Well hi Stewart - it’s been a long time! Hope you’re doing well and enjoying life in Canada.
We did make some beautiful books, didn’t we? I loved the challenges presented by yourselves at HarperCollins and all of the other publishing teams that we worked with.
The dictionary and thesaurus projects were a particular joy. If you are interested, here’s how the magic happened…
The data arrived as two files - the dictionary text and the thesaurus text. We extracted the headword lists for these and sorted the two files into alphabetic order, so that the dictionary headword was followed immediately by the thesaurus headword (if there was one - not all dictionary headwords had a corresponding thesaurus headword).
After reconstituting the data into one file the text was processes. Dictionary headwords went into one typesetting stream (diversion in troff parlance) and the thesaurus headwords went into the other. The remaining white space on the page was monitored and if either a dictionary entry or thesaurus entry exceeded the available space, it was split and the overflow moved to the next page. The page was then output, dictionary text first and split into columns, followed by the designed text that separated the dictionary entries from the thesaurus entries and then the thesaurus text split into columns. Finally, the page livery was output, including running heads, folios and any running foot text. The process started again for the next page, until the entire text was output.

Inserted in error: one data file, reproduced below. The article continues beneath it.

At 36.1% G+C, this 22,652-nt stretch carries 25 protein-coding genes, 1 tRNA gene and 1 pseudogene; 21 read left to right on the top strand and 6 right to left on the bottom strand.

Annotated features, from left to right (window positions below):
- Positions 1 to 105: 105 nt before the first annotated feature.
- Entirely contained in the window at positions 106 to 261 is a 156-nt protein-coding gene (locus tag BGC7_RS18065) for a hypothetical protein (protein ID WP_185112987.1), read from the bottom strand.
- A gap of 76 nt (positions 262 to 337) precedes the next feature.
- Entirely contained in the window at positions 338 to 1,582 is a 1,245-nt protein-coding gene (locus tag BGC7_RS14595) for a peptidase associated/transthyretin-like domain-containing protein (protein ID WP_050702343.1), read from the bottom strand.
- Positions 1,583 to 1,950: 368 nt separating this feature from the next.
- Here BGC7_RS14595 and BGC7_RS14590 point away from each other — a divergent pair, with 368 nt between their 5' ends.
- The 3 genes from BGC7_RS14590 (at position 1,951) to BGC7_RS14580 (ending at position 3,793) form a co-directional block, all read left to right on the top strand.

Initially, when our typesetting system was running on Intel 80486 computers, we started a pagination run as we left the office on an evening, to find paginated text waiting for us the next morning (providing nothing went wrong overnight). As technology evolved and processors became faster, we could paginate in real-time. A 500 page book would take about ten minutes to half an hour. The last time I used our typesetting system (in 2010 approximately) it would paginate a 1000 page text in less than a minute. On today’s hardware, I reckon it would be virtually instantaneous.
And therein lay our problems - we made what we did look too easy and it was hard to justify (no pun intended!) the amount that we charged - which wasn’t a vast amount - with what we provided to the customer, which was usually a CD-ROM of PDF pages ready for the Computer-To-Plate process done by the printer. It came down to perceived value – a CD-ROM didn’t look as expensive or work-intensive as a stack of film, bromide or paper. We couldn’t actually reflect how much investment in equipment and resources we had made. For example, our first typesetter cost twice as much as my first house – you would be looking at around £400,000 in today’s money. Our first 28Mb (Megabyte!!) hard drive cost £20,000 second hand.
Still, happy days and exciting times. Everything needed to be invented and I learned a lot about software and hardware and how to bring them together, how to build systems that people could use and how to optimise processes to reduce cost and increase profitability.